Romans 3:3: “Will their lack of faith nullify God’s faithfulness?” (NIV).

Observation: Paul’s letter to the Romans is a clear-eyed assessment of the depraved spiritual condition of all men, both Jews and Christians. Spiritual darkness is universal without faith in God, for “there is no one righteous” (Rom. 3:10) under law, and all would be hopelessly lost without His tender mercies. His faithfulness, then, is required by any who long for relationship with Him, leading Paul to ask the obvious, “Will their lack of faith nullify God’s faithfulness?”

Application: With the forethought of a courtroom lawyer, Paul drew truth to its logical destination, causing me to first agree with the idea that His chosen ones do indeed lack faith. Then like a sharpened rapier came the next reasonable part of the question: does their lack of faith have any possible capacity to diminish God’s own attributes?

I am now thoroughly trapped by the powerful jaws of Paul’s reasoning, irrevocably forced to acknowledge that there are indeed key differences between God and me. He is the big and powerful one; I am small and weak. There is within me nothing that merits heaven—no goodness, no meritorious works.  Death is my well-earned destiny. In one short question Paul causes me to recognize the poverty of my supposed goodness and to admit that it is only His faithfulness, manifest at His initiative, that gives me hope of salvation.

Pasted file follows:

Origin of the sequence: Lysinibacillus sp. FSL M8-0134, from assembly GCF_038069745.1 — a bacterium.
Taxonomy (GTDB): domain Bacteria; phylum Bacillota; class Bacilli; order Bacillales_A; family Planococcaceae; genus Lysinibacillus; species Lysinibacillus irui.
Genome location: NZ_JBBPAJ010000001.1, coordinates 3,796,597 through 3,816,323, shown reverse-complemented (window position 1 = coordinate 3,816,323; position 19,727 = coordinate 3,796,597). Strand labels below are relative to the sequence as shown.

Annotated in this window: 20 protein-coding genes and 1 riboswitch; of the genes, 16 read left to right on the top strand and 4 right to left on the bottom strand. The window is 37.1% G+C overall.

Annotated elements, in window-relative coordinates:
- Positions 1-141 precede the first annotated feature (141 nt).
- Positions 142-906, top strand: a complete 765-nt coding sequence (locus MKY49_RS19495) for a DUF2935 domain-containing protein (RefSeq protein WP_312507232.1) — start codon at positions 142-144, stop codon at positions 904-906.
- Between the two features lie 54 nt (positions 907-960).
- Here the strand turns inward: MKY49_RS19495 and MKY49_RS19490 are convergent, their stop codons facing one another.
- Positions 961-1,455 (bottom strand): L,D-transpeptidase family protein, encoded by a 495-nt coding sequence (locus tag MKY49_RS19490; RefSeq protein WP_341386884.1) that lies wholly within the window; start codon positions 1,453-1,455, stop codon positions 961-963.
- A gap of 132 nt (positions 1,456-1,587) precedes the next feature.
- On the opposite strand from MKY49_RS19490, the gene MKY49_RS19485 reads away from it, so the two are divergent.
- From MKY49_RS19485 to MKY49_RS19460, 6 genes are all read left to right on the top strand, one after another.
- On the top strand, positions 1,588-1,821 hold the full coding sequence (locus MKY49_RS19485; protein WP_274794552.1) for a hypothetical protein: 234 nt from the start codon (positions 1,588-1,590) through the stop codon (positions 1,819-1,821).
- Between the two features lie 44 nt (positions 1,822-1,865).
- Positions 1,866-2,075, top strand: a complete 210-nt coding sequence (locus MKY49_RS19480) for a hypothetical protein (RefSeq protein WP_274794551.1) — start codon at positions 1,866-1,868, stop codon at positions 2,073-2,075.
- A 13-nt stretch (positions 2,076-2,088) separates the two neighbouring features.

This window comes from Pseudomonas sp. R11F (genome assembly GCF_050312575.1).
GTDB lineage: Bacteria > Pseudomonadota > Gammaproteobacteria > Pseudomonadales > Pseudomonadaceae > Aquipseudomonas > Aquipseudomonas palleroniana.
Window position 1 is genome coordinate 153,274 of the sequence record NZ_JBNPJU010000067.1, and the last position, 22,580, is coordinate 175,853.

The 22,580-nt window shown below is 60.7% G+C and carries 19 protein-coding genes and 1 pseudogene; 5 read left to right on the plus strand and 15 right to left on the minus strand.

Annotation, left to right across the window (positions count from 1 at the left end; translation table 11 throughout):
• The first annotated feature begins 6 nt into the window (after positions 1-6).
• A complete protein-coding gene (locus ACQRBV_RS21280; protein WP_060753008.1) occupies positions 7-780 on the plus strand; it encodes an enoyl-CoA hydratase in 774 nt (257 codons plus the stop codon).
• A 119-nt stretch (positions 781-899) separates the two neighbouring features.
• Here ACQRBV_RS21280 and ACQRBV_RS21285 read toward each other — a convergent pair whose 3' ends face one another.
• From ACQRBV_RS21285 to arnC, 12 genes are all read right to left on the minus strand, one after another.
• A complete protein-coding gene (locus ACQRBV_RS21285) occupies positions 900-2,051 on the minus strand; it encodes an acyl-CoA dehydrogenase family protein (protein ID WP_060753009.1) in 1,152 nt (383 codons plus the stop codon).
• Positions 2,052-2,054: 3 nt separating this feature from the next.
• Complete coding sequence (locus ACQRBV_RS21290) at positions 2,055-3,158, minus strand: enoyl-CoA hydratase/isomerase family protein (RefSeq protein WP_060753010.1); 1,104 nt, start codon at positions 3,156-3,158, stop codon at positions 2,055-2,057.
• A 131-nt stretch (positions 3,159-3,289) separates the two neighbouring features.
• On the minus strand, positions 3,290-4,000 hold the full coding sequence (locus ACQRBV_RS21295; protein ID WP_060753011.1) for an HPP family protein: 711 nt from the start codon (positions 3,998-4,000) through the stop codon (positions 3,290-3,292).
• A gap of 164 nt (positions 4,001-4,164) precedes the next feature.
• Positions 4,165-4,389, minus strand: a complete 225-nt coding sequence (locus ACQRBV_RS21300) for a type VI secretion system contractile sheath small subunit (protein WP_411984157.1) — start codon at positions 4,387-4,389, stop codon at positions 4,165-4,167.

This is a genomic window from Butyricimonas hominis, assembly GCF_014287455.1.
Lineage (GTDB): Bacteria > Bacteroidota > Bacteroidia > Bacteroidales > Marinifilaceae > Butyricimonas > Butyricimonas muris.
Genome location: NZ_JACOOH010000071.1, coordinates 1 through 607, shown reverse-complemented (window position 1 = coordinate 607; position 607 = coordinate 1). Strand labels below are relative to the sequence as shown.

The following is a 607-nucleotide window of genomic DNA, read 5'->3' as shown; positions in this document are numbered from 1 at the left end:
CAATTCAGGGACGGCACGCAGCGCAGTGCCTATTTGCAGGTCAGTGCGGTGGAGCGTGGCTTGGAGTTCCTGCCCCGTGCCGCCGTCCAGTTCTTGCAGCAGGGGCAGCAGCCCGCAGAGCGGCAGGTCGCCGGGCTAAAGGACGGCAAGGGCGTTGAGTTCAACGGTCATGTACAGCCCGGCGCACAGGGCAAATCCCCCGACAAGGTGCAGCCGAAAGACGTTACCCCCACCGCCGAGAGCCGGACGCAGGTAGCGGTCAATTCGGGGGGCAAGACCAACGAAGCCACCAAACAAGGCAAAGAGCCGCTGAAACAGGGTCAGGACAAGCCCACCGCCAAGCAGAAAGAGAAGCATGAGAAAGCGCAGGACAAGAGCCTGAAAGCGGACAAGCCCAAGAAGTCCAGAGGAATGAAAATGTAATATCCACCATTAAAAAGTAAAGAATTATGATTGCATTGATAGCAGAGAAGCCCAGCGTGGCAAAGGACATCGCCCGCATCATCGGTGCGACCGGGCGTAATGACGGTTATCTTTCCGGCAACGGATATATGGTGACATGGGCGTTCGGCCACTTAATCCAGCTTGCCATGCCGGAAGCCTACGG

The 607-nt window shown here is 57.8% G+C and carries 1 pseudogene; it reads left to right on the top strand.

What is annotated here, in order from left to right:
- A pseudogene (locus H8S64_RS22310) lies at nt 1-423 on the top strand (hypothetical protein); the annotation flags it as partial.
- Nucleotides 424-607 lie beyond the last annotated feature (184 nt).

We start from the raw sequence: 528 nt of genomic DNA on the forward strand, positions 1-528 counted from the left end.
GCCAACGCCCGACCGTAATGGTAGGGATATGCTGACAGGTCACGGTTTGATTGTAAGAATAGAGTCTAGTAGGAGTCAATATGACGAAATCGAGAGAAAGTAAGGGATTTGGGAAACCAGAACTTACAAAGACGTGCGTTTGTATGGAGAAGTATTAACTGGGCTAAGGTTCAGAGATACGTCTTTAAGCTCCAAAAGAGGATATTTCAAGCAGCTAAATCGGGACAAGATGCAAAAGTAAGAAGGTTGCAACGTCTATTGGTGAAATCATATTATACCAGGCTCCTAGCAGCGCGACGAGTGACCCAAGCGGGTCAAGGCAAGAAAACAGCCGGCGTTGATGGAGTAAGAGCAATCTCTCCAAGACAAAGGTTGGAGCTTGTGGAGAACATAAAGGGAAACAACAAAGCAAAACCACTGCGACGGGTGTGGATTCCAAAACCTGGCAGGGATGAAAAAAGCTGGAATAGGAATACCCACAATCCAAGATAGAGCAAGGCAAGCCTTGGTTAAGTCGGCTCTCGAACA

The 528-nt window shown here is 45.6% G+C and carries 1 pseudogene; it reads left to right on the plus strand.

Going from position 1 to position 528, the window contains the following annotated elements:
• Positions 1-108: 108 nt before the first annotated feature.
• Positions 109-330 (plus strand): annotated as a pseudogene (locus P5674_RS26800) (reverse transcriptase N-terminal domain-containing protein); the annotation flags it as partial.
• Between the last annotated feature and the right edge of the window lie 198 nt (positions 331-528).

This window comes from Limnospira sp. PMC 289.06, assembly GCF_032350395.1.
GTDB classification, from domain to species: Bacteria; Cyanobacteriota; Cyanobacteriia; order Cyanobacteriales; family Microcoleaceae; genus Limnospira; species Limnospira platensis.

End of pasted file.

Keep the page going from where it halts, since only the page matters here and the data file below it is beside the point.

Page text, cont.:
God made this clear to clouded Jewish understanding when He caused Isaiah to write, “apart from Me there is no Savior” (43:11), and “there is no God apart from Me, a righteous God and a Savior” (45:21).

God’s revelation of Himself requires that I abandon any thought of my own merit.  My problem is that the idea of permanently abandoning such thoughts is frightful. In the hot flash of today’s resolve, I pack such thoughts lovingly into sturdy trunks destined for my mental attic, easily accessible at the next wave of self-sufficiency. “I have built this thing or that; surely God must have favored me.”  “See how fine my children have turned out; how pleased God must be with me.”

Well, perhaps. But the realization dawns that if He is pleased, it is due to His faithfulness, not my effectiveness. It takes God’s revelation of Himself for me to love and to know Him. Keeping those attic trunks is the ultimate exercise in desperate futility.

Prayer:  Lord, Your faithfulness has come to each generation as it comes to me today. You are the eternally meritorious one; You alone have initiated and sustained a bridegroom’s pursuit of my heart. I gladly yield to You today.